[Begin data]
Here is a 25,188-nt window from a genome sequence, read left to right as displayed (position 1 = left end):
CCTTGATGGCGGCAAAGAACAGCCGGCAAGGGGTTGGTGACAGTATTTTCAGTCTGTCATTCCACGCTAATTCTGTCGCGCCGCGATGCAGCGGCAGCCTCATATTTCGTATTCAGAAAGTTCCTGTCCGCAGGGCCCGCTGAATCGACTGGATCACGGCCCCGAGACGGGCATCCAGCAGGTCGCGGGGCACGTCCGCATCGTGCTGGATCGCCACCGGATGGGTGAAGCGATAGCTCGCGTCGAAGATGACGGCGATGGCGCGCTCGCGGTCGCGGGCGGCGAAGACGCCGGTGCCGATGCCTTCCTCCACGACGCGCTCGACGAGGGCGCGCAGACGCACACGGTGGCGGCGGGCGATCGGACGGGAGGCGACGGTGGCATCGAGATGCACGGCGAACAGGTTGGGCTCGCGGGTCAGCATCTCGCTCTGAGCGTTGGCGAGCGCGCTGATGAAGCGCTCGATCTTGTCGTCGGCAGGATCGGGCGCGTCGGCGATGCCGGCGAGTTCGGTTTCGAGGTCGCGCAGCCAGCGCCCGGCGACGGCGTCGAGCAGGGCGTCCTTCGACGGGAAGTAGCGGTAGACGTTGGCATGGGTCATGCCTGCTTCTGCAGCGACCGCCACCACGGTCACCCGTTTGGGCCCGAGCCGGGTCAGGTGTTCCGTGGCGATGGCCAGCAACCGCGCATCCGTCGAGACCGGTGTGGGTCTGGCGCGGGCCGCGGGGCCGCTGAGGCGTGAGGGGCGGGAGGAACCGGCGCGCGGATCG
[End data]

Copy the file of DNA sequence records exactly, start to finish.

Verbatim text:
Here is a 25,188-nt window from a genome sequence, read left to right as displayed (position 1 = left end):
CCTTGATGGCGGCAAAGAACAGCCGGCAAGGGGTTGGTGACAGTATTTTCAGTCTGTCATTCCACGCTAATTCTGTCGCGCCGCGATGCAGCGGCAGCCTCATATTTCGTATTCAGAAAGTTCCTGTCCGCAGGGCCCGCTGAATCGACTGGATCACGGCCCCGAGACGGGCATCCAGCAGGTCGCGGGGCACGTCCGCATCGTGCTGGATCGCCACCGGATGGGTGAAGCGATAGCTCGCGTCGAAGATGACGGCGATGGCGCGCTCGCGGTCGCGGGCGGCGAAGACGCCGGTGCCGATGCCTTCCTCCACGACGCGCTCGACGAGGGCGCGCAGACGCACACGGTGGCGGCGGGCGATCGGACGGGAGGCGACGGTGGCATCGAGATGCACGGCGAACAGGTTGGGCTCGCGGGTCAGCATCTCGCTCTGAGCGTTGGCGAGCGCGCTGATGAAGCGCTCGATCTTGTCGTCGGCAGGATCGGGCGCGTCGGCGATGCCGGCGAGTTCGGTTTCGAGGTCGCGCAGCCAGCGCCCGGCGACGGCGTCGAGCAGGGCGTCCTTCGACGGGAAGTAGCGGTAGACGTTGGCATGGGTCATGCCTGCTTCTGCAGCGACCGCCACCACGGTCACCCGTTTGGGCCCGAGCCGGGTCAGGTGTTCCGTGGCGATGGCCAGCAACCGCGCATCCGTCGAGACCGGTGTGGGTCTGGCGCGGGCCGCGGGGCCGCTGAGGCGTGAGGGGCGGGAGGAACCGGCGCGCGGATCG